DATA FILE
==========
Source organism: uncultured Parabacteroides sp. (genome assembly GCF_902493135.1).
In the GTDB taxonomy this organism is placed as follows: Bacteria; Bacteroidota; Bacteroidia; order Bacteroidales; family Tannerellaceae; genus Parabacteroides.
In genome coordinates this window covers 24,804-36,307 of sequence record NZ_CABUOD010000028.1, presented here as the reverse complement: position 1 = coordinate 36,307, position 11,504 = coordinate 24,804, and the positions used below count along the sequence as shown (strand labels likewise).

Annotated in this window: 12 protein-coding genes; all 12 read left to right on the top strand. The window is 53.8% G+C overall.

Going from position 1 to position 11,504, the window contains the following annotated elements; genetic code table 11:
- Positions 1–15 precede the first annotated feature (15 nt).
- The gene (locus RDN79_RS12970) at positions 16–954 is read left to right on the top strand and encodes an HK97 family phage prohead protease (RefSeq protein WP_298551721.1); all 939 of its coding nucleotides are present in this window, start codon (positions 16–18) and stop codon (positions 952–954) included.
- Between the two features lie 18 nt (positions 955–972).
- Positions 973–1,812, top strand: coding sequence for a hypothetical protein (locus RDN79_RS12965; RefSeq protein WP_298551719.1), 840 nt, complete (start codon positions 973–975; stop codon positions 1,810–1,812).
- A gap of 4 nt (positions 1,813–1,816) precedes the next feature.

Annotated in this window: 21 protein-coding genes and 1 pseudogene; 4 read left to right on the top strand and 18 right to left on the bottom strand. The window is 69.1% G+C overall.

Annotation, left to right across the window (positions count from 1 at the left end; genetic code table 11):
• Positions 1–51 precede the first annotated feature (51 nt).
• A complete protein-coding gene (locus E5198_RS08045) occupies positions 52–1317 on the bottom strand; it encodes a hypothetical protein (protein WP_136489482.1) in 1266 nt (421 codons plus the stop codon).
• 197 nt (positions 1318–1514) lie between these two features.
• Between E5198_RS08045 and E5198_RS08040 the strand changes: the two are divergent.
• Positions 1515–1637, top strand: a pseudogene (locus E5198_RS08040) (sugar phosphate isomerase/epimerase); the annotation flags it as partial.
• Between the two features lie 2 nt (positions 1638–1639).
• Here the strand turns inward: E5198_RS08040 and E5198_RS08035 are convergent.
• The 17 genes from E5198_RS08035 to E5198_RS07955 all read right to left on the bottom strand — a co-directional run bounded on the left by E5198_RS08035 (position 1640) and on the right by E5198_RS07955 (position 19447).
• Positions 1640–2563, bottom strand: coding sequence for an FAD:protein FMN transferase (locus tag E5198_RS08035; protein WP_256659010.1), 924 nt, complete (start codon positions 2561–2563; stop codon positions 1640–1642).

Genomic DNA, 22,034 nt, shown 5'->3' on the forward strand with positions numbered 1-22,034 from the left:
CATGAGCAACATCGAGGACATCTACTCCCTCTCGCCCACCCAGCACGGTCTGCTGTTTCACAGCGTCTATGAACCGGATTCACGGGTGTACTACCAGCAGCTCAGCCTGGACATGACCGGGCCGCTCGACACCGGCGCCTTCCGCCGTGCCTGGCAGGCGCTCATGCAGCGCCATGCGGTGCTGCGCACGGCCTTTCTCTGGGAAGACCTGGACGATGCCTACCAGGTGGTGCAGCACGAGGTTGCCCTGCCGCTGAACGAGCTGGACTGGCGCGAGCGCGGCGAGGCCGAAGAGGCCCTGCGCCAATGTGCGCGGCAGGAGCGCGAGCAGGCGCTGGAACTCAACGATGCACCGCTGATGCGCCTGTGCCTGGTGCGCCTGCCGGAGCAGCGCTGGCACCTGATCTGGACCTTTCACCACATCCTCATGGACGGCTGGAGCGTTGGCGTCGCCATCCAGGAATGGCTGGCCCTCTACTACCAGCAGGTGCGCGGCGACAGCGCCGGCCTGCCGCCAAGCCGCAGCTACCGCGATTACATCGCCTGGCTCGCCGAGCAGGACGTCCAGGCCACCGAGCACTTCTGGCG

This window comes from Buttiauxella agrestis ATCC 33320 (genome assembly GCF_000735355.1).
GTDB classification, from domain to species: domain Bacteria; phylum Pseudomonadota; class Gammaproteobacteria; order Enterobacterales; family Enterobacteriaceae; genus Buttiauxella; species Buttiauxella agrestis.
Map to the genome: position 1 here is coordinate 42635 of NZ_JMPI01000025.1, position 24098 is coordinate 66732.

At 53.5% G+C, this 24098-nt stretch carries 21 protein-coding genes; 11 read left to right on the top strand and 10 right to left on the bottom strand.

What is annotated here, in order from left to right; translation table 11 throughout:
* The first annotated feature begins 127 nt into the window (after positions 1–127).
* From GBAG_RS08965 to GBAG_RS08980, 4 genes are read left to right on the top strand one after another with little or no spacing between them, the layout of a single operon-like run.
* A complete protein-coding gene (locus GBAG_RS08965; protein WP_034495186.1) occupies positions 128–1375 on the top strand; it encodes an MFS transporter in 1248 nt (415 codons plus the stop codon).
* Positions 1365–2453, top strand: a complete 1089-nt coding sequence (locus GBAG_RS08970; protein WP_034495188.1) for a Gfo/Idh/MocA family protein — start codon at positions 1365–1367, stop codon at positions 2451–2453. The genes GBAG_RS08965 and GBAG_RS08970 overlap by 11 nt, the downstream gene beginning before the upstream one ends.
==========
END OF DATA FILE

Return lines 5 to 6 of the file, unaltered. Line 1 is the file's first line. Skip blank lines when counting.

Going from position 1 to position 11,504, the window contains the following annotated elements; genetic code table 11:
- Positions 1–15 precede the first annotated feature (15 nt).